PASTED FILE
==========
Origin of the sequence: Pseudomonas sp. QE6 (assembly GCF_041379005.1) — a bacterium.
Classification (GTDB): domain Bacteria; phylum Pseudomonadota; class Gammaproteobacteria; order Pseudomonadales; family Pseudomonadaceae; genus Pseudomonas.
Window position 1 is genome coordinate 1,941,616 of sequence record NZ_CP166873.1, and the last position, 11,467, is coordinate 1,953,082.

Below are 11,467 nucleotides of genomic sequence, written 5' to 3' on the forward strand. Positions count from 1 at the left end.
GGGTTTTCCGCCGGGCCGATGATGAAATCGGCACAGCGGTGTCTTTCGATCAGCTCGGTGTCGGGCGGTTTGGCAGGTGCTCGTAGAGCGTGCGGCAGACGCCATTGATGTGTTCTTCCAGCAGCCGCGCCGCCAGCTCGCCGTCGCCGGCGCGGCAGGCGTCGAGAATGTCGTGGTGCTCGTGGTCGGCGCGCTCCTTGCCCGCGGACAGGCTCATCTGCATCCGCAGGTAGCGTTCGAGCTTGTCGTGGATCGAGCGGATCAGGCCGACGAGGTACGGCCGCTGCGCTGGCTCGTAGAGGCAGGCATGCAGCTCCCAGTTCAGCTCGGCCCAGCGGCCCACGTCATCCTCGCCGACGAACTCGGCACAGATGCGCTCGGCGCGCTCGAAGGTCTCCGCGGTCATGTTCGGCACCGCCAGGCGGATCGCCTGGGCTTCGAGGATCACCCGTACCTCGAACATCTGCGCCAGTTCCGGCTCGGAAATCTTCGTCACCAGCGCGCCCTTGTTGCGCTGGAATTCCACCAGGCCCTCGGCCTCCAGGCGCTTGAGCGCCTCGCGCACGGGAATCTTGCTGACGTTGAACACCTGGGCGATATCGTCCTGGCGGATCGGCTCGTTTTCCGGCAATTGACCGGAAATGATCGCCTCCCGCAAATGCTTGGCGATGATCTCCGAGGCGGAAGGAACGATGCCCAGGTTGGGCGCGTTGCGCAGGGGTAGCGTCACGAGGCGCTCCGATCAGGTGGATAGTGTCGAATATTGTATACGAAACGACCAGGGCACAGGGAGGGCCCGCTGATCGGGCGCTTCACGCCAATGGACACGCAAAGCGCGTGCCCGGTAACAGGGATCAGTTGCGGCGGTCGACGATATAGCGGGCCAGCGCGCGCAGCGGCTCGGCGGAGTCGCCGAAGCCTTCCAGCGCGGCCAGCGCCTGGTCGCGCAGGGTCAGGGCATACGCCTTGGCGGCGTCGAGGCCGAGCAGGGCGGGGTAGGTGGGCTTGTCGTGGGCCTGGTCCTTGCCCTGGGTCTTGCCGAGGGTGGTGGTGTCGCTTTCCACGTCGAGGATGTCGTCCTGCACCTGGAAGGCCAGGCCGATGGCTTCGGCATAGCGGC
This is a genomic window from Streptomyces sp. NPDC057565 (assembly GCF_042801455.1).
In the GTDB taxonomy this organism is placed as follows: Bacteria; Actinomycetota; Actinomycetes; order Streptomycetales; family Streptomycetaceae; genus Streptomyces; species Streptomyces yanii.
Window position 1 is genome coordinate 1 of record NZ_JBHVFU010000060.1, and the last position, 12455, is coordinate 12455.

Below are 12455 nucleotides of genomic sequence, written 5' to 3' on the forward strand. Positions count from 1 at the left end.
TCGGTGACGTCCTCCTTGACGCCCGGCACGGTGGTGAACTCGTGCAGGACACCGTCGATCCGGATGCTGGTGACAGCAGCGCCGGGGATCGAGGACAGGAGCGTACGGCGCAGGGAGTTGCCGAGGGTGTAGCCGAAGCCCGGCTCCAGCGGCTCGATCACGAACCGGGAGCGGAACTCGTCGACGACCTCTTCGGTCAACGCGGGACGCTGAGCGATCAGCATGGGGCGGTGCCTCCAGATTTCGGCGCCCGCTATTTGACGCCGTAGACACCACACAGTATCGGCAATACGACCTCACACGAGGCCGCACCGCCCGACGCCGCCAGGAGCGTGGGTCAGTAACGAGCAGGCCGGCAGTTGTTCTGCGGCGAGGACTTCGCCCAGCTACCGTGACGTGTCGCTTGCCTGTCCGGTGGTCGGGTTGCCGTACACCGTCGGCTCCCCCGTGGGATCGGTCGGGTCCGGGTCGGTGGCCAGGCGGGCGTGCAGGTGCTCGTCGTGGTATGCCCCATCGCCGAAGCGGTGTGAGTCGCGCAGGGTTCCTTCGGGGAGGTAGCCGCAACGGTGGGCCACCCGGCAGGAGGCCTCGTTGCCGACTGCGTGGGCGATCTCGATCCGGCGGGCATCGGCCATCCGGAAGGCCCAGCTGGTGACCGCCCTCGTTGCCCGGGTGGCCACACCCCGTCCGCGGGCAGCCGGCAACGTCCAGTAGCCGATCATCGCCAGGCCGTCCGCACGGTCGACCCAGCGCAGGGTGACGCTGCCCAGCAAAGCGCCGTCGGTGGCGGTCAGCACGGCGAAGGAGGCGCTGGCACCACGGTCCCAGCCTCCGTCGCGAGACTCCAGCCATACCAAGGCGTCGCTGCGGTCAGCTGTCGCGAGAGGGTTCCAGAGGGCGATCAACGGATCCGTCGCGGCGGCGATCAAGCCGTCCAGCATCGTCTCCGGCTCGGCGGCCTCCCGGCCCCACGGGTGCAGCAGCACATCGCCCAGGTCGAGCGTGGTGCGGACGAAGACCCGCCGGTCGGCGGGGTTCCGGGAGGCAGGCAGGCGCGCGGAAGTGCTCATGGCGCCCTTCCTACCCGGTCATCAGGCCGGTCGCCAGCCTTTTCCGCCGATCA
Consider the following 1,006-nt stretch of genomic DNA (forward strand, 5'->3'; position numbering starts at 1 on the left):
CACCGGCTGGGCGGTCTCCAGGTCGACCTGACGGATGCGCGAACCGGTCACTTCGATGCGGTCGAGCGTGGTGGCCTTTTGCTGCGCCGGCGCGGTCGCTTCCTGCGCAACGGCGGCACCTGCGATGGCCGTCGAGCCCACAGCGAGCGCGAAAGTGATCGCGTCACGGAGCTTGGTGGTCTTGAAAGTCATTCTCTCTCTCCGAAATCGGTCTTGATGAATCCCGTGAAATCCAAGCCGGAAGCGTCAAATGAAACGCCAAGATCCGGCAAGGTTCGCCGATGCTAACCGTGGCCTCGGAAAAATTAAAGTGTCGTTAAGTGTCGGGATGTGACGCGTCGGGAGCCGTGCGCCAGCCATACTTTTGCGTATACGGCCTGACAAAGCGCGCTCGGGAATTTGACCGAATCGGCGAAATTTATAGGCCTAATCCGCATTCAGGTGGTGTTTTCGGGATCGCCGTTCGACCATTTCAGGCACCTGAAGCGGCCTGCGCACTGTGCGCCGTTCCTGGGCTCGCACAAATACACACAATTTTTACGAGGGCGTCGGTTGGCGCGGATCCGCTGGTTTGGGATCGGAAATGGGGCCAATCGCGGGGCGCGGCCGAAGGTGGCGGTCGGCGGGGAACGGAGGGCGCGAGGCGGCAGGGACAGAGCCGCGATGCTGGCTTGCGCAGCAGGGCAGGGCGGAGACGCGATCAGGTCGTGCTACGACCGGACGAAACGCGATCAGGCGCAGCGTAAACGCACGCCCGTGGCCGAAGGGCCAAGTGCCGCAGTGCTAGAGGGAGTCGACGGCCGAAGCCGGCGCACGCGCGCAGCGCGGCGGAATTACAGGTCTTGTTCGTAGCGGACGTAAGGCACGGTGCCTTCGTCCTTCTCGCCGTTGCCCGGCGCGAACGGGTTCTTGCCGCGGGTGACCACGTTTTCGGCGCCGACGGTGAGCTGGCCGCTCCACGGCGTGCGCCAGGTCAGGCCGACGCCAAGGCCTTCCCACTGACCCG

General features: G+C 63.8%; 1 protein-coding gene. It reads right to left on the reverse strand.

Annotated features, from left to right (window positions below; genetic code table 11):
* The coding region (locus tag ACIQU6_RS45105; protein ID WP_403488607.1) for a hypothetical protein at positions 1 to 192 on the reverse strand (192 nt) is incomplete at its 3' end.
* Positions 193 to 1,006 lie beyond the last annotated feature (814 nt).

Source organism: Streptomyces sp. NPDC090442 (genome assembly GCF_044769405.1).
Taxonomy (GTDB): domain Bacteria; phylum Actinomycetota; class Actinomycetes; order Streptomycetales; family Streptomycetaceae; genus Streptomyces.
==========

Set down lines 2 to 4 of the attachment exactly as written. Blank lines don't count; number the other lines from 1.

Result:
Classification (GTDB): domain Bacteria; phylum Pseudomonadota; class Gammaproteobacteria; order Pseudomonadales; family Pseudomonadaceae; genus Pseudomonas.
Window position 1 is genome coordinate 1,941,616 of sequence record NZ_CP166873.1, and the last position, 11,467, is coordinate 1,953,082.

Below are 11,467 nucleotides of genomic sequence, written 5' to 3' on the forward strand. Positions count from 1 at the left end.